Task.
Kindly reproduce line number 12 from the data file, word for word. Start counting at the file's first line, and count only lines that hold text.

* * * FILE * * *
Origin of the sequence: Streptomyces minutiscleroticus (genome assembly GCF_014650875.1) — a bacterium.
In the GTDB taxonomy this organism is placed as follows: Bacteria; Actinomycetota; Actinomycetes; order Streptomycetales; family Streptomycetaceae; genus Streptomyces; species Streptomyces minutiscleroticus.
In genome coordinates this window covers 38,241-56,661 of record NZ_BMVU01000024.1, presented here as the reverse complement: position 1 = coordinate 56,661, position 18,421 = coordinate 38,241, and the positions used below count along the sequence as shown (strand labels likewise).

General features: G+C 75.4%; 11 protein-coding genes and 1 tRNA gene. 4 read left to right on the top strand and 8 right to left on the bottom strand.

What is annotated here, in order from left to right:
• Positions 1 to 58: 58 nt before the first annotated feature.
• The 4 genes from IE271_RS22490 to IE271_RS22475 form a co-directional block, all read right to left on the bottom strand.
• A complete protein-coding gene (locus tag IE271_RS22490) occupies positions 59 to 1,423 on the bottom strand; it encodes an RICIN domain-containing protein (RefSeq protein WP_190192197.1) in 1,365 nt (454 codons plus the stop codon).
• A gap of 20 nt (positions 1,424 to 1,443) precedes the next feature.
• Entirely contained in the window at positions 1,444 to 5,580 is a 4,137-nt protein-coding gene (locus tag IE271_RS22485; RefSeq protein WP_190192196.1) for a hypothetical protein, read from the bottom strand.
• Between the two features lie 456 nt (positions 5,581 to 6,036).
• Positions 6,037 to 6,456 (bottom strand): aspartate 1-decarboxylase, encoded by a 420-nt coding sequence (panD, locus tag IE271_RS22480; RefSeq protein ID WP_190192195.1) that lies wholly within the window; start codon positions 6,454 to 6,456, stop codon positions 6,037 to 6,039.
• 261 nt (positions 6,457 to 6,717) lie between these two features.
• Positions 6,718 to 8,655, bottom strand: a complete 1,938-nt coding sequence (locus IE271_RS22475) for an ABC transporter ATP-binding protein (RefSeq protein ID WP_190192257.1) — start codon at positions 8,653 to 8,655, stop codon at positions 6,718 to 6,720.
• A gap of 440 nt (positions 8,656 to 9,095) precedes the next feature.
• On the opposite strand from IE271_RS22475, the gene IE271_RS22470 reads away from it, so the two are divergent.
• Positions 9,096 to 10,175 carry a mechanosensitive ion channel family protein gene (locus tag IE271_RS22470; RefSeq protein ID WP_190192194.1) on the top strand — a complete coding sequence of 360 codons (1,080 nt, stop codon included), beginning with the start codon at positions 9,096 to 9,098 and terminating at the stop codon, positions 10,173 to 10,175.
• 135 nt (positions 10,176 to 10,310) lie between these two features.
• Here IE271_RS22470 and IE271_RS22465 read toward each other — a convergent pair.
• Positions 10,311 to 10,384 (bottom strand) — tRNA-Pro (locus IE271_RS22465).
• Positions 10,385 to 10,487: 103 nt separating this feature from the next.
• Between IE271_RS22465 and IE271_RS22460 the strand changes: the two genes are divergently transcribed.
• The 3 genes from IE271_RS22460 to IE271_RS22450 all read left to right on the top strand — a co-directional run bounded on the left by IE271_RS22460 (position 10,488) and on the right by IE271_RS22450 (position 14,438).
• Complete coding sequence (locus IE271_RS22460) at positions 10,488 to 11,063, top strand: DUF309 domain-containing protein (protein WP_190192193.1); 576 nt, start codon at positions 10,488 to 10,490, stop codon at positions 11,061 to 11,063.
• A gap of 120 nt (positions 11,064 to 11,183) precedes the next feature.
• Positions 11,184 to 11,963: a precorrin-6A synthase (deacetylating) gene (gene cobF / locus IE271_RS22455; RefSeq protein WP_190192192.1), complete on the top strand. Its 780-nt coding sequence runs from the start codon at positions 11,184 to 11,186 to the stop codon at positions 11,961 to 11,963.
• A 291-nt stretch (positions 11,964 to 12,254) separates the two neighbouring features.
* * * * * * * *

• Positions 6,037 to 6,456 (bottom strand): aspartate 1-decarboxylase, encoded by a 420-nt coding sequence (panD, locus tag IE271_RS22480; RefSeq protein ID WP_190192195.1) that lies wholly within the window; start codon positions 6,454 to 6,456, stop codon positions 6,037 to 6,039.